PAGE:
Equity crowdfunding for unaccredited investors took one giant step forward today.
The Securities and Exchange Commission announced rules that will make it legal for entrepreneurs and startups to raise money by selling pieces of their company to everyday, mom-and-pop investors.
The proposed rules were released this morning and the Commission voted to adopt them. The rules will now be available for public comment for 90 days before a final set is drafted and adopted.
The crowdfunding community has been anxiously awaiting the release of the rules, which were due December 31, 2012 -- 270 days after the Jumpstart Our Business Startups (JOBS) Act was signed into law on April 5 last year. The rules were delayed by leadership changes at the SEC and struggles by regulators to determine how to best protect unaccredited investors.
Related: Regulators Wrangle Over How to Protect Crowdfunding Investors
The crowdfunding community was pleased to finally see movement from the SEC. “Proposing the rules now demonstrates a commitment to making the law operational. It is a very tough challenge, and these are workable rules that can form the basis of a functioning market,” says Rory Eakin, co-founder and chief operating officer of crowdfunding platform CircleUp, in a statement. CircleUp has been intimately involved in the rulemaking process for equity crowdfunding, having testified before Congress about the needs of the community.
To be sure, pressure on the SEC has been mounting. Earlier this week, a bipartisan group of eight senators wrote a letter to the SEC Commissioner Mary Jo White pressing her for the rules. “It has now been over 530 days since the JOBS Act became law, and we have not seen a proposal from the SEC on crowdfunding. We are concerned that so much time has passed without action,” the letter said. “In particular, we have heard from entrepreneurs who have created crowdfunding platforms and those who want to raise capital via this new mechanism, both of whom have been hurt by the delay.”
While the proposed rules are better than no rules at all, some in the community fret that the requirements proposed today are overly burdensome and will blunt the potential benefit of the law change. “This is an exciting development and we welcome it, however, raising capital under the proposed new Title III rules restricts the amount of capital that companies can raise, and imposes certain burdens on the issuers,” said Andrew Farquharson, co-founder of investment portal VentureHealth, in a statement.
Farquharson says that as written, the laws may have limited reach. “Over the months and years ahead, however, today’s action by the SEC, in conjunction with its recent lift on public solicitation, will be seen as the beginning of a tectonic shift in how young companies raise capital.”
Here is a rundown of the key highlights of the proposed regulations. These rules still have to be made final and could be altered depending on public comments.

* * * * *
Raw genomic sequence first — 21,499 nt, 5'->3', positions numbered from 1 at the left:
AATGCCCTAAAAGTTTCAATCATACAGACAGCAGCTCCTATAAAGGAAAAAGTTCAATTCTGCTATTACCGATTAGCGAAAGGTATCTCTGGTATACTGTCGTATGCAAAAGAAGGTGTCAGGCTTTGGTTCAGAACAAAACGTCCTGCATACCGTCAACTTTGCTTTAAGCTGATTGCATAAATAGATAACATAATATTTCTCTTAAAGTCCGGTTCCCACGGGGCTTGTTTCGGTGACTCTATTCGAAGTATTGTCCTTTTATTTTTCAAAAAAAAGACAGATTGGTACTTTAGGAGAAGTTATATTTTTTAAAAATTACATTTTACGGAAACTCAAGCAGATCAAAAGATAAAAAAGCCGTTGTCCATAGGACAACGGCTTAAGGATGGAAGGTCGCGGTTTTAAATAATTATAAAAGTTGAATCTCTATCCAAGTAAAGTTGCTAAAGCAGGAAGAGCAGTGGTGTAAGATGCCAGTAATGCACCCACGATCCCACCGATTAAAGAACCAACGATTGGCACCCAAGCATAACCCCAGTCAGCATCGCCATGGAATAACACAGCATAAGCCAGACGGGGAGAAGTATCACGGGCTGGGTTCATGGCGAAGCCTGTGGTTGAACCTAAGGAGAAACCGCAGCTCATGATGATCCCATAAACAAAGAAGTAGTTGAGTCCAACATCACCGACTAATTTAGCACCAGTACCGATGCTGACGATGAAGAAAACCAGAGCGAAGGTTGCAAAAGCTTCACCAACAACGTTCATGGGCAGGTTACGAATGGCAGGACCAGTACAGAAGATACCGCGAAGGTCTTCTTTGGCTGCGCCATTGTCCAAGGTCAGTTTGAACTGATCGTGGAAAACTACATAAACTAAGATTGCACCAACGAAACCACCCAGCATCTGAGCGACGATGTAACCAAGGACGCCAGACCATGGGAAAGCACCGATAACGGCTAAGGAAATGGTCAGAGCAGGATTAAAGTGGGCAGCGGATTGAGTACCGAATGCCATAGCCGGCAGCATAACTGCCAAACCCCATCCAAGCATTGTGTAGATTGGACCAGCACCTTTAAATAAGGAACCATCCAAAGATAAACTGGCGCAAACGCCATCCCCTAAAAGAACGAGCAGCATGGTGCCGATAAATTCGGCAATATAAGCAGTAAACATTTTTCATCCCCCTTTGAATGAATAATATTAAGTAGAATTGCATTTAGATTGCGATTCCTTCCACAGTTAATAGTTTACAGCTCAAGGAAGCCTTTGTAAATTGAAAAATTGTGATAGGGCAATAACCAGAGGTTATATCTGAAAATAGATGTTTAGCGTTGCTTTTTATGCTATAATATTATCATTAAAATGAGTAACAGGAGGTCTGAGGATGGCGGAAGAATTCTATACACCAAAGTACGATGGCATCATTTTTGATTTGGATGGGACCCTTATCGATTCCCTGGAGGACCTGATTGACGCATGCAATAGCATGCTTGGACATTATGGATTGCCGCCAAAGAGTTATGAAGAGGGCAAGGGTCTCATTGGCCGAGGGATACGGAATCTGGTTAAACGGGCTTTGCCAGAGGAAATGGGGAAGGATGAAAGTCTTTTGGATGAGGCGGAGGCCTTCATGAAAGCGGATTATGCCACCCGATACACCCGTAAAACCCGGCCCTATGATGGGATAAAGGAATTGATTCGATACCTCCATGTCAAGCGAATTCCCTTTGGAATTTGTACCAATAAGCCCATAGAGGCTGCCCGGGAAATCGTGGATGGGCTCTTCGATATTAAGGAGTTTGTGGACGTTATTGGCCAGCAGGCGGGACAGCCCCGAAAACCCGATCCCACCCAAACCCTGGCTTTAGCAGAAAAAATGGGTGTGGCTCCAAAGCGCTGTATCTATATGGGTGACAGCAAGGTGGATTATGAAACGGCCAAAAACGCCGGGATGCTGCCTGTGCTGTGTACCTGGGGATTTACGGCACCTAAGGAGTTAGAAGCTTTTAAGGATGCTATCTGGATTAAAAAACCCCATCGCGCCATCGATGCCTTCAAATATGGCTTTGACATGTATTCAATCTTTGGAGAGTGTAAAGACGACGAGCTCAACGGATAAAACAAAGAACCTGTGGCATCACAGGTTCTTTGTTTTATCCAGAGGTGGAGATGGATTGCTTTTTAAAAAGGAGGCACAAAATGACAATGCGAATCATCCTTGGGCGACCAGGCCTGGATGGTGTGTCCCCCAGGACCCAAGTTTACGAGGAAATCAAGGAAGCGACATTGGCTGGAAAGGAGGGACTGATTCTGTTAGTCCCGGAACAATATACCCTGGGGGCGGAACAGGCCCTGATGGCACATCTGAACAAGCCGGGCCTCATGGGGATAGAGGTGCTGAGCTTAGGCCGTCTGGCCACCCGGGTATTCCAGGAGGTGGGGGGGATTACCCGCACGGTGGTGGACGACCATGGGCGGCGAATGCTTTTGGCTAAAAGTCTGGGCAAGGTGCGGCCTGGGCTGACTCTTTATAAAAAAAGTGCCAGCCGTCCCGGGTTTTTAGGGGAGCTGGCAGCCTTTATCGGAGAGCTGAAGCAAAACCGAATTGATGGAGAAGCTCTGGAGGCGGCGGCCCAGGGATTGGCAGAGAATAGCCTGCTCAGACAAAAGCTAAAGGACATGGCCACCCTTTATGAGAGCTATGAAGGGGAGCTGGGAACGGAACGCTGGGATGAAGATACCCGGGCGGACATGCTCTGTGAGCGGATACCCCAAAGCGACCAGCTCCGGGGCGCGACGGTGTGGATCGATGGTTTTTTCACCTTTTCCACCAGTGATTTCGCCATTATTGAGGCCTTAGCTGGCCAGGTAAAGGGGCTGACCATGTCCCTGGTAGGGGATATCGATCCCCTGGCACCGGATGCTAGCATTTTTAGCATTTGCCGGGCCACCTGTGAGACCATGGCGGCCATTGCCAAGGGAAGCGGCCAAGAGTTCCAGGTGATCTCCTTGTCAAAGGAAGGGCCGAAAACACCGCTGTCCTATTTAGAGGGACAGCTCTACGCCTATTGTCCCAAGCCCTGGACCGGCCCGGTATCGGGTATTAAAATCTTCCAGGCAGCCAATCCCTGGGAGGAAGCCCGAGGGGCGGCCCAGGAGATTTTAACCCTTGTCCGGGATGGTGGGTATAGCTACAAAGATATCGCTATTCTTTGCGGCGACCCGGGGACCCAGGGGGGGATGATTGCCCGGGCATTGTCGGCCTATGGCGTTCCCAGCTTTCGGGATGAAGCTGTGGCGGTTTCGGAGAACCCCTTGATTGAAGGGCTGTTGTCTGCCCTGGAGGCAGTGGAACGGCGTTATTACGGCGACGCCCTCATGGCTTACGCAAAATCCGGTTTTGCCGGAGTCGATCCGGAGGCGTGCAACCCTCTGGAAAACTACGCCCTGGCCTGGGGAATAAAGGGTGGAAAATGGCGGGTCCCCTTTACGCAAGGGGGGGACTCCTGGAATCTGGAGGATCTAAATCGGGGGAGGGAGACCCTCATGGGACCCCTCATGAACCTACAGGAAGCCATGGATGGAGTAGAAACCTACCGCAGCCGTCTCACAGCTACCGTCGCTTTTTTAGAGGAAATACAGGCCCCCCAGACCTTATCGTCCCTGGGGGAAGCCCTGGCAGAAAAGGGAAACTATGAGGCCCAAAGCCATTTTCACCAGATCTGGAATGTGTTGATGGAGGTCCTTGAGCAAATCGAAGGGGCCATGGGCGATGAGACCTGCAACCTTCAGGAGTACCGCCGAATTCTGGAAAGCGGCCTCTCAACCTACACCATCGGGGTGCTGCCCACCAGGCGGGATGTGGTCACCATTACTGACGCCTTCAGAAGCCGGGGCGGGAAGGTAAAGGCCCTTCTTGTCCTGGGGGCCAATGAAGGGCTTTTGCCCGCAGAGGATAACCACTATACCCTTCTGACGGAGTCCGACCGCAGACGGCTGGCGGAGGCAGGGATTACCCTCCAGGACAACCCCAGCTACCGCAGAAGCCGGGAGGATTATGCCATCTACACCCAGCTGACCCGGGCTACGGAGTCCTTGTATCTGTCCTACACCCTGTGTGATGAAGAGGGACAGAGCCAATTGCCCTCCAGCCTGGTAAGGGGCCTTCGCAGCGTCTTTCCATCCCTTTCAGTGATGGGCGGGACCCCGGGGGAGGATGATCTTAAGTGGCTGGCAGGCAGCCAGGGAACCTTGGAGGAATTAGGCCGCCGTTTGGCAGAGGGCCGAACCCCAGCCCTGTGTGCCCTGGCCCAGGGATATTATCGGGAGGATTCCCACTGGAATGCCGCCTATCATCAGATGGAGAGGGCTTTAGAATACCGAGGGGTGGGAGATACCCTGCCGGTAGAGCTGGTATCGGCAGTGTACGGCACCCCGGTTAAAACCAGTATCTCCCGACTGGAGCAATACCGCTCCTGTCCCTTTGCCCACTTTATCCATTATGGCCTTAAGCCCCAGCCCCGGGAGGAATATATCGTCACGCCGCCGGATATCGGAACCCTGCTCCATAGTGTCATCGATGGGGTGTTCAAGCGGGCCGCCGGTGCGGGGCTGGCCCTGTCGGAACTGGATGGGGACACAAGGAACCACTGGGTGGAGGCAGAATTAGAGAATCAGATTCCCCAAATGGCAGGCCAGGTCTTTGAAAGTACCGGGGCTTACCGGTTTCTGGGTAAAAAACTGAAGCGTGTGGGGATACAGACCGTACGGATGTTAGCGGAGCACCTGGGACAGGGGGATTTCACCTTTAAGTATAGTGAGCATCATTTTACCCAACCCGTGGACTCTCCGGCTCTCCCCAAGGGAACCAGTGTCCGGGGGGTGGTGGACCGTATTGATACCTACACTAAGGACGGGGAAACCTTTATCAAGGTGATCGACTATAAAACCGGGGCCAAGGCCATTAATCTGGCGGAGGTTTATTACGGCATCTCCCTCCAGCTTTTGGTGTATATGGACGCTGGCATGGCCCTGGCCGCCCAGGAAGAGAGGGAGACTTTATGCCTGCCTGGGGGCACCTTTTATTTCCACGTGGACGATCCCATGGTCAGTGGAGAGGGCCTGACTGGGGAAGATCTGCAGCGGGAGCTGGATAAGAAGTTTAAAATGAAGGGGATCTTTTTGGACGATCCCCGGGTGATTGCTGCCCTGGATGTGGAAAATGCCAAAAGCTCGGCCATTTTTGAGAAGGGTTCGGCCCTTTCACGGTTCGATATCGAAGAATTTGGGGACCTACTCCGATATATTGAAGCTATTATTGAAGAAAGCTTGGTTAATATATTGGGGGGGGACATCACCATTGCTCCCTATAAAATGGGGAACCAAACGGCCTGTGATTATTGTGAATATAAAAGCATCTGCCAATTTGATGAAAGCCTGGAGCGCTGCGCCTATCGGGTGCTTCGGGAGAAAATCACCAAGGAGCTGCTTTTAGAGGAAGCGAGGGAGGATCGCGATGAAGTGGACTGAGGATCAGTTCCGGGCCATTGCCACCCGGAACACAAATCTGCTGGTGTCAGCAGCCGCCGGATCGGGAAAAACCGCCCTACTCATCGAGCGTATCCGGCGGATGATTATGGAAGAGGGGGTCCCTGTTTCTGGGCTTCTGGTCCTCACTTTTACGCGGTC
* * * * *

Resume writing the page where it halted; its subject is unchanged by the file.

1. Entrepreneurs could raise $1 million per year. In any 12-month period, a company would be allowed to raise no more than $1 million in aggregate from all crowdfunding portals.
2. The amount individuals could invest would be capped depending on their net worth. In any 12-month period, an individual could invest $2,000 or 5 percent of his or her annual income or net worth, whichever is greater, if both annual income and net worth are less than $100,000. Meanwhile, for those investors whose annual income or net worth are more than $100,000, an individual could opt to invest as much as 10 percent of their annual income or net worth, whichever is greater. Investors could buy no more than $100,000 worth of securities in companies through crowdfunding in any 12-month period.
3. Equity in a company must be held for one year. If an investor purchases securities in a company via crowdfunding, he or she would not be permitted to sell that equity for one year.
4. Transactions must be supervised by an SEC-registered intermediary. Crowdfunding online would be required to be processed by a registered broker-dealer or funding portal that has to be registered by the SEC. To be registered as such an intermediary, broker-dealers or portals would be required to provide potential investors education materials, make efforts to reduce the risks of fraud and refrain from making any sort of investment advice or recommendations, among other rules.
Eakin says that having compliance regulations for intermediaries is a positive and “will help lay the foundation for a healthy market.”
5. Not all companies would be eligible to crowdfund. Under the rules proposed by the SEC, only U.S.-based companies would be able to crowdfund online. Also, companies without a specific business plan would be ineligible, as would companies that are essentially investment companies and any company that fails to submit required financial documentation.
6. Financial disclosure requirements. Companies that participate in online equity crowdfunding would need to disclose who are their primary officers and directors and anyone who owns more than 20 percent of the company. Entrepreneurs seeking funding through equity crowdfunding also must disclose how they would use the money they raise, a description of the financial health of the company and depending on how much equity is sold in a 12-month period, a copy of the company’s tax returns.
The disclosure requirements worry Eakin, who says they may discourage quality companies.
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